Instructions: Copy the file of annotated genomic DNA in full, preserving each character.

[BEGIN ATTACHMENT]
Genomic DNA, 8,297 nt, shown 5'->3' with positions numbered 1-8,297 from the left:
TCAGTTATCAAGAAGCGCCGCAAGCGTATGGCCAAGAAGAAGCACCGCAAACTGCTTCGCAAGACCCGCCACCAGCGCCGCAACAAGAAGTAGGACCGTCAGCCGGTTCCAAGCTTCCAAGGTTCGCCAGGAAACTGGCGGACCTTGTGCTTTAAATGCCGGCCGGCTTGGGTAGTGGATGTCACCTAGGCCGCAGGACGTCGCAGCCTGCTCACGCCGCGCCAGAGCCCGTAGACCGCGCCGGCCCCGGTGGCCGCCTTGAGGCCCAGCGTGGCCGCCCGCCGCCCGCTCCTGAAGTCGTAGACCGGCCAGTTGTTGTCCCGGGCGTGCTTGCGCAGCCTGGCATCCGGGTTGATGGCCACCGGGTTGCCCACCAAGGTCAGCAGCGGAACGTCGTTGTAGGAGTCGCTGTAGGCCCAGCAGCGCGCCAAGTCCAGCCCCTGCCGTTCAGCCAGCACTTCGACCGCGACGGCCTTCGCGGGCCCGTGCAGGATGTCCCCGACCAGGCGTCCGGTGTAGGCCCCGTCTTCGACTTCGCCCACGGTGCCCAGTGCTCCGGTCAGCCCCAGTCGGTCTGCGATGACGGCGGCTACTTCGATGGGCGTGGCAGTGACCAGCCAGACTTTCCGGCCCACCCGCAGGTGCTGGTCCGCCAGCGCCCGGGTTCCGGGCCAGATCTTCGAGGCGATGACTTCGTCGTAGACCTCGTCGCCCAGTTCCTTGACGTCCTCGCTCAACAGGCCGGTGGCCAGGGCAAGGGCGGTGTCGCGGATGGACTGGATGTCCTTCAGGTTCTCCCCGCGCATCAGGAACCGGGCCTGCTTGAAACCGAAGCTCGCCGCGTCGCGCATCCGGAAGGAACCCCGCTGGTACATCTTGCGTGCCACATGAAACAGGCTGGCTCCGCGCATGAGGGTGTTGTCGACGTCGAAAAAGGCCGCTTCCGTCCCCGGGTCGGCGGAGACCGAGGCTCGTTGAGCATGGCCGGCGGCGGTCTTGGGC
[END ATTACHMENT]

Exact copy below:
Genomic DNA, 8,297 nt, shown 5'->3' with positions numbered 1-8,297 from the left:
TCAGTTATCAAGAAGCGCCGCAAGCGTATGGCCAAGAAGAAGCACCGCAAACTGCTTCGCAAGACCCGCCACCAGCGCCGCAACAAGAAGTAGGACCGTCAGCCGGTTCCAAGCTTCCAAGGTTCGCCAGGAAACTGGCGGACCTTGTGCTTTAAATGCCGGCCGGCTTGGGTAGTGGATGTCACCTAGGCCGCAGGACGTCGCAGCCTGCTCACGCCGCGCCAGAGCCCGTAGACCGCGCCGGCCCCGGTGGCCGCCTTGAGGCCCAGCGTGGCCGCCCGCCGCCCGCTCCTGAAGTCGTAGACCGGCCAGTTGTTGTCCCGGGCGTGCTTGCGCAGCCTGGCATCCGGGTTGATGGCCACCGGGTTGCCCACCAAGGTCAGCAGCGGAACGTCGTTGTAGGAGTCGCTGTAGGCCCAGCAGCGCGCCAAGTCCAGCCCCTGCCGTTCAGCCAGCACTTCGACCGCGACGGCCTTCGCGGGCCCGTGCAGGATGTCCCCGACCAGGCGTCCGGTGTAGGCCCCGTCTTCGACTTCGCCCACGGTGCCCAGTGCTCCGGTCAGCCCCAGTCGGTCTGCGATGACGGCGGCTACTTCGATGGGCGTGGCAGTGACCAGCCAGACTTTCCGGCCCACCCGCAGGTGCTGGTCCGCCAGCGCCCGGGTTCCGGGCCAGATCTTCGAGGCGATGACTTCGTCGTAGACCTCGTCGCCCAGTTCCTTGACGTCCTCGCTCAACAGGCCGGTGGCCAGGGCAAGGGCGGTGTCGCGGATGGACTGGATGTCCTTCAGGTTCTCCCCGCGCATCAGGAACCGGGCCTGCTTGAAACCGAAGCTCGCCGCGTCGCGCATCCGGAAGGAACCCCGCTGGTACATCTTGCGTGCCACATGAAACAGGCTGGCTCCGCGCATGAGGGTGTTGTCGACGTCGAAAAAGGCCGCTTCCGTCCCCGGGTCGGCGGAGACCGAGGCTCGTTGAGCATGGCCGGCGGCGGTCTTGGGC